Published on August 18, 2019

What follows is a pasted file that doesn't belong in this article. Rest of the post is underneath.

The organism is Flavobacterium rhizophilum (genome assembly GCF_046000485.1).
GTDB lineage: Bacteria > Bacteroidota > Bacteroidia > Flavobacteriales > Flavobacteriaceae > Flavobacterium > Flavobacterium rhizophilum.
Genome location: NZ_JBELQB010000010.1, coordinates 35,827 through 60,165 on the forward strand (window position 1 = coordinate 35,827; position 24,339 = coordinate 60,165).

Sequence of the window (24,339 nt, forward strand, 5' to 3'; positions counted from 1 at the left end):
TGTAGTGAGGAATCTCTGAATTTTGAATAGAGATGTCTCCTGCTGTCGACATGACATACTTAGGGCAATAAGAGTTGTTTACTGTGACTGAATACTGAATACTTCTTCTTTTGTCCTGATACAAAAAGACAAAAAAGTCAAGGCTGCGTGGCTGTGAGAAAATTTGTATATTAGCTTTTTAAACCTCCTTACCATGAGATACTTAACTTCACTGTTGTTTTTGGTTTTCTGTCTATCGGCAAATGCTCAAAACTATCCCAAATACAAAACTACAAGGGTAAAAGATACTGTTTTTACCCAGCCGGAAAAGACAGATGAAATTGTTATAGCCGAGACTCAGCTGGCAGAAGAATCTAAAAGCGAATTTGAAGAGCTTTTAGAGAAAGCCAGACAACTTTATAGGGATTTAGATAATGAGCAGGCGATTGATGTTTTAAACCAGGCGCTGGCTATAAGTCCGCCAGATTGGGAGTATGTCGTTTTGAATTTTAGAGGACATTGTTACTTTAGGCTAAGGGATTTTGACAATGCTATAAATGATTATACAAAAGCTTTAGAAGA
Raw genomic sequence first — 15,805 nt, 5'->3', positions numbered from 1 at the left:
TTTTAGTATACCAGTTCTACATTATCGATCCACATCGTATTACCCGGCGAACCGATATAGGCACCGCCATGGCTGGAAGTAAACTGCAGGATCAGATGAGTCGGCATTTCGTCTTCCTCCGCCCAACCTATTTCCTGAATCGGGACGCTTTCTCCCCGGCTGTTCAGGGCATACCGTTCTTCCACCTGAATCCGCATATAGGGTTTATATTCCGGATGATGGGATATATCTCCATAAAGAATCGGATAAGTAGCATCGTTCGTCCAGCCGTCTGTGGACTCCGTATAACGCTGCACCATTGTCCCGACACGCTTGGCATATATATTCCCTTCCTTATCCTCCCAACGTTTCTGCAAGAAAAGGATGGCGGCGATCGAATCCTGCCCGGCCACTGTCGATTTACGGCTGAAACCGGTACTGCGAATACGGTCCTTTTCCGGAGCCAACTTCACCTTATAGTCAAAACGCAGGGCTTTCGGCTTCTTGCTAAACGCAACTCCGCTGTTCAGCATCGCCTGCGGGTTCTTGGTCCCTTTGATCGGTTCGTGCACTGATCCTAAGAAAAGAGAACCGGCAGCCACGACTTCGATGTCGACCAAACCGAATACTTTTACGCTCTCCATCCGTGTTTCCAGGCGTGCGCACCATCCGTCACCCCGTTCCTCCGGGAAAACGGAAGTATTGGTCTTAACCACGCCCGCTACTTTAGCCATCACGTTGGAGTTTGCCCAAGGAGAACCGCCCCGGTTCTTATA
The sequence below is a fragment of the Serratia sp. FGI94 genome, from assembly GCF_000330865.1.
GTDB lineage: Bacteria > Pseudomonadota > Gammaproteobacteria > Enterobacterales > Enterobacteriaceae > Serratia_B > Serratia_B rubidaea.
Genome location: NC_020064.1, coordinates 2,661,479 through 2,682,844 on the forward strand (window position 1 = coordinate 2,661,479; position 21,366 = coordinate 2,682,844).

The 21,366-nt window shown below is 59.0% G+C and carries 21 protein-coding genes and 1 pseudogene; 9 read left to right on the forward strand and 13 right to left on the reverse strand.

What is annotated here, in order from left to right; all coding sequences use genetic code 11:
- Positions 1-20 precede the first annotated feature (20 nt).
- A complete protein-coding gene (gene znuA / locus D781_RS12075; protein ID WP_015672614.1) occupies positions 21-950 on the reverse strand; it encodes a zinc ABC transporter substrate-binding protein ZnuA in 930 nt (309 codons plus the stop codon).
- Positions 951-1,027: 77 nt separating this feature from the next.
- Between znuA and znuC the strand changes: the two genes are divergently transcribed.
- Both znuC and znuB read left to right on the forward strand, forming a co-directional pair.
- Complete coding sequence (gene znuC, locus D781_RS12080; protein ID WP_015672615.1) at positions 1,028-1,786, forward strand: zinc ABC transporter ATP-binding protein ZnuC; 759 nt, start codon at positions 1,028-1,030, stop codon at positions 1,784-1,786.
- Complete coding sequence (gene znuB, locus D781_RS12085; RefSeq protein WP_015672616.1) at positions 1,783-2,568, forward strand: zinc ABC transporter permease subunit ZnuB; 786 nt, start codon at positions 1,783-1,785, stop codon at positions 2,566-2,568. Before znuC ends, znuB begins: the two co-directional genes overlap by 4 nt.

slide 1: PHARMACOTHERAPEUTICS-II GASTROENTERITIS PHARM.D 1 GASTROENTERITIS T.SOUJANYA 16DC1T0021 slide 2: PHARMACOTHERAPEUTICS-II GASTROENTERITIS PHARM.D 2 GASTROENTERITIS Definition: Gastroenteritis is defined as inflammation of the lining of gastrointestinal tract particularly stomach and intestines. Infection that remains confined to stomach is referred as gastritis and to intestine is enteritis together it is gastroenteritis. Gastroenteritis is a term commonly used for acute diarrhoea that occurs suddenly and remains for a short time. It is a non-invasive infection the main cause behind which is bacteria and virus. However it may also be caused by parasites and due to adverse reaction to food and medication. Severity of gastroenteritis vary from mild and inconvenient to life threatening depending upon an individuals immunity to resist the infection. Classification: Gastroenteritis is classified as viral or bacterial. Viral Gastroenteritis: The viruses including adenovirus rotavirus astrovirus norovirs and calcivirus are responsible for many of the outbreaks of previously unidentified viral gastroenteritis. Among these rotavirus is the leading cause of gastroenteritis in infants as well as in children and calcivirus in adults. Norovirus causes fifty to seventy percent of gastroenteritis in adults. Gastroenteritis caused by viruses is highly contagious. Most of the patients recover without any complications but it becomes serious when people do not drink enough fluid to replace the fluid lost by dehydration. Bacterial Gastroenteritis: It is an inflammation of the stomach and intestines caused by bacteria or bacterial toxins. It has many causes and can range from mild to severe. slide 3: PHARMACOTHERAPEUTICS-II GASTROENTERITIS PHARM.D 3 Bacterial gastroenteritis unlike viral gastroenteritis lasts for longer period of time. Many different types of bacteria such as Camphylobacter jejuni Clostridium E.coli Salmonella Shigella Staphylococcus Versinia and Vibrio cholerae produce symptoms associated with gastroenteritis. Bacteria like Staphylococcus aureus can release toxins that cause diarrhoea. Escherichia coli can cause significant problems in children especially in developed countries. 1. Salmonella is spread by handling poultry. 2. Camphylobacter jejuni acquired by consumption of undercooked meat and unpasteurized milk is the major cause of traveller’s diarrhoea. 3. Shigella typically spreads via faecal-oral route from person to person. 4. Clostridium difficle may overgrow in the large intestine after the patient has been on certain antibiotics for an infection. Epidemiology: Gastroenteritis is the leading cause of mortality worldwide due to inadequate treatment. Epidemiological factors for gastroenteritis include travelling to countries with poor sanitation consumption of intake of contaminated food and water antibiotics recent camping etc. Children immunocompromised patients and people living in areas with poor sanitation are at a risk of acquiring infectious diarrhoea. Aetiology: It is estimated that almost 50 cases of gastroenteritis are food-borne and non-viral in nature whereas 20 cases which are more severe in nature and affect infants and children are caused by rotavirus. Adenovirus norovirs and astrovirus may also lead to gastroenteritis. slide 4: PHARMACOTHERAPEUTICS-II GASTROENTERITIS PHARM.D 4 Though cases of bacterial infection are not common bacteria like Salmonella Shigella Staphylococcus Camphylobacter jejuni Escherichia coli Clostridium Yersinia etc. usually result in gastroenteritis. Gastroenteritis is a contagious infection and can be transferred through an infected person poor hygiene as well as contaminated food and water. Pathophysiology: Pathophysiology of gastroenteritis depends upon the following two factors a. Pathogens ingested are insufficient in quantity to cause the infection and can survive the hosts defence mechanisms. b. Pathogens causing gastroenteritis possess virulence mechanisms. The host defence mechanisms that decrease the risk of infectious disease are as follows • Gastric acidity: The normal acidic p H of the stomach is an effective antimicrobial defence. Only specific or acid-resistance pathogens e.g. Shigella can survive in gastric medium of the stomach while others are unable to reach the intestine and are killed at gastric p H . Hence lowering the acidity of the stomach either by antacids or ulcer healing drugs increases the incidence of infection. • Peristalsis: Reduced peristalsis and gastrointestinal motility causes reabsorption of water and electrolytes from the gastrointestinal contents causing a decrease in the frequency of passage of stool. On the other hand reduced peristalsis becomes hazardous in patients with infective gastroenteritis as slow intestinal motility increases the duration of contact of pathogens with the intestinal mucosa and allows their colonization. slide 5: PHARMACOTHERAPEUTICS-II GASTROENTERITIS PHARM.D 5 • Immune system: Severity of infectious gastroenteritis depends upon the ability of immune system to resist the infection. Immunocompromised host is more susceptible to the infection. • Gastrointestinal microfilaria: Any alteration in normal gastrointestinal flora results in colonization of pathogens. Broad spectrum antibiotics alter the normal flora of GIT and allow their colonization and overgrowth. Clinical manifestations: Infectious gastroenteritis is generally classified as inflammatory and non-inflammatory gastroenteritis. Depending upon severity of infection clinical manifestations vary from mild to severe ranging from few hours to couple of weeks. 1. Inflammatory gastroenteritis: Inflammatory gastroenteritis is a severe form of gastroenteritis that may result in systemic illness. It is mainly caused by bacterial strains like Shigella causing bacillary dysentery Entamoeba histolytica causing amoebic dysentery Vibrio cholerae E.coli Camphylobacter Chlamydia Yersinia Clostridium difficle. As inflammatory diarrhoea is caused by specific by specific pathogens antibiotic therapy is beneficial in this case. Signs and symptoms of inflammatory gastroenteritis include fever abdominal pain presence of blood and mucus in stool accompanied with tenesmus vasculitic rashes arthritis and bacteraemia. 2. Non- inflammatory gastroenteritis: Non-inflammatory gastroenteritis is less severe form of gastroenteritis. It is generally caused by viruses Cereus perfringens and Staphylococcus aureus. Non-inflammatory gastroenteritis is self-limiting. It gets cured within 2-3 days and does not require antibiotic therapy. slide 6: PHARMACOTHERAPEUTICS-II GASTROENTERITIS PHARM.D 6 Signs and symptoms of non-inflammatory gastroenteritis include low grade fever accompanied with headache nausea vomiting watery diarrhoea and abdominal cramps. Diagnosis: Gastroenteritis is often self-limiting but can cause significant problems with excess dehydration. Investigations are most likely to be done in severe or inflammatory illness. Diagnosis is done by culturing the organisms from faeces if the symptoms persist for a prolonged period of time. Physician may take a thorough history of the patient as a physical examination before sending samples for laboratory testing. It is important to know the details pertaining to the age of the patient family history duration frequency description of the patients bowel movements recent travel recent antibiotic use exposure to poisons and other irritants weight loss diet change and food preparation habits. Blood cultures are usually taken during systemic illness. • Food poisoning pathogens Staphylococcus aureus and Bacillus cereus isolated from vomitus and food is cultured if poisoning is due to food. • Botulism is diagnosed by demonstrating the presence of toxin in serum. • Typhoid pathogens Salmonella typhi and paratyphi are isolated from the cultures of blood urine faeces and bone marrow. • Microscopic evaluation of parasites and their ova is done by performing microscopy of faeces. • Sigmoidoscopy is done for diagnosing pseudomembranous colitis. • Enteric viruses are detected by immunological and molecular based detection techniques. Prognosis: Viral gastroenteritis is usually self-limiting and does not require special treatment. But antibiotic therapy is required in the slide 7: PHARMACOTHERAPEUTICS-II GASTROENTERITIS PHARM.D 7 management of uncomplicated bacterial gastroenteritis so as to reduce the severity of clinical illness and to eradicate the organisms from the faeces. Treatment: Most cases of gastroenteritis are self-limiting and can be treated at home. The most important is to replace the lost fluids and salts to prevent dehydration. 1.Drug treatment: Pharmacological therapy includes treatment with anti diarrhoeal agents antimicrobial agents and with antiemetics. i Anti microbials: Antibiotic therapy is required only in case of bacterial gastroenteritis that lasts for a long duration of time. a. Tetracycline: M.O.A: The tetracyclines are primarily bacteriostatic inhibit protein synthesis by binding to 30s ribosomes in susceptible organism. Uses: Doxycycline and tetracyclines are effective against Vibrio cholerae Shigella and Enterotoxigenic Escherichia coli ETEC. ADRs: GIT disturbances like nausea vomiting diarrhoea and hepatotoxicity renal toxicity phototoxicity hypersensitivity reactions nephrotic diabetes insipidus etc. Dose: Tetracycline-250500mg cap. Doxycycline-100mg cap. b. Penicillins: M.O.A: Penicillins covalently bind to penicillin binding proteins PBPs and inhibit the cross linking of peptidoglycan resulting in the formation of cell wall deficient bacteria. These undergo lysis. Thus penicillins are bactericidal and act on actively multiplying bacteria. slide 8: PHARMACOTHERAPEUTICS-II GASTROENTERITIS PHARM.D 8 Uses: Amoxicillin and ampicillin are effective against salmonella and shigella strains. ADRs: Hypersensitivity reactions like skin rashes urticaria pruritus fever bronchospasm serum sickness and rarely exfoliative dermatitis and anaphylaxis. Dose: Amoxicillin-500mg Ampicillin-500mg c. Trimethoprim/Sulfamethoxazole: M.O.A: Trimethoprim is a diaminopyrimidine which selectively inhibits ‘bacterial dihydrofolate reductase DHFRase’ and thereby inhibits the formation of ‘tetrahydrofolic acidTHFA’ which is essential for the formation of DNA. Sulfamethoxazole competitively inhibit the union of PABA with pteridine residue to ‘dihydropteroic acid DHPA’ which conjugates with glutamic acid to produce dihydrofolic acid. Uses: Trimethoprim/sulphamethoxazole are effective first and second line drugs against ETEC. ADRs: Nausea vomiting and epigastric pain hypersensitivity reactions like skin rashes urticaria and drug fever hepatitis etc are noticed. Dose: Sulphamethoxazole-1g BD for 2 days then 0.5g BD. Trimethoprim-200mg per day d. Macrolides: M.O.A: Macrolides bind to 50s ribosomal subunit and inhibit polypeptide chain elongation which inhibits bacterial protein synthesis. Thus they exhibit the ‘bacteriostatic’ action. Uses: Macrolides Erythromycin or azithromycin are effective first or second line drugs against Clostridium jejuni. slide 9: PHARMACOTHERAPEUTICS-II GASTROENTERITIS PHARM.D 9 ADRs: Hepatitis with cholestatic jaundice nausea vomiting abdominal cramps and allergic reactions like fever skin rashes can occur. Dose: Erythromycin-250500mg cap. Azithromycin-250500mg tab. e. Fluoroquinolones: M.O.A: They are active against typical and atypical mycobacteria. They inhibit the bacterial DNA synthesis by inhibiting bacterial topoisomerase- II DNA gyrase and topoisomerase-IV. They have bactericidal activity. Uses: Fluoroquinolones ofloxacin norfloxacin ciprofloxacin and nalidixic acid are effective against Shigella Salmonella Camphylobacter E.coli Vibrio cholerae and Yersinia. ADRs: Nausea vomiting diarrhoea headache dizziness skin rashes photosensitivity damage growing cartilage tendinitis tendon rupture insomnia etc. Dose: Ofloxacin-400mg OD Norfloxacin-200400mg BD Ciprofloxacin-250500750mg BD Nalidixic acid-1g QID ii Antiemetics: M.O.A: Antiemetics like ondonsetron is a prototype drug. Their antiemetic effect is mainly due to the blockade of 5-HT 3 receptors on vagal afferents in the gut. In addition they also block 5-HT 3 receptors in the CTZ and solitary tract nucleus STN. Ondonsetron and other 5-HT 3 antagonists control vomiting by blocking emetogenic impulses in the gut and their central relay CTZ and STN. slide 10: PHARMACOTHERAPEUTICS-II GASTROENTERITIS PHARM.D 10 Uses: Antiemetics like ondonsetron is helpful in case of severe diarrhoea associated with vomiting. ADRs: Drowsiness dizziness and diarrhoea gynaecomastia galactorrhoea and menstrual irregularities etc. Dose: Ondonsetron-4mg IV BD iii Probiotics: Probiotics are usually recommended to replace normal GI flora that prevent colonization and overgrowth of pathogens. e.g. Lactobacillus and bifidobacterium. 2. Non- drug treatment: a. In mild gastroenteritis usual drinks like water and squash are sufficient. Normal diet can be continued but food containing fats and sugar should be avoided. Oral rehydration therapy is successful in atleast 95 of cases. b. Severely dehydrated patients require rapid intravenous rehydration and hospitalization. 3. Prophylaxis: Preventive measures that can curb gastroenteritis are as follows 1. Prevention from school and work until complete recovery. 2. Consumption of well cooked and unspoiled food. 3. Maintenance of clean and healthy environment. 4. Most of the gastroenteritis infections spread through food and water contaminated by bacterial toxins. Therefore thorough hand washing before eating and handling eatables prevents further transmission of pathogens.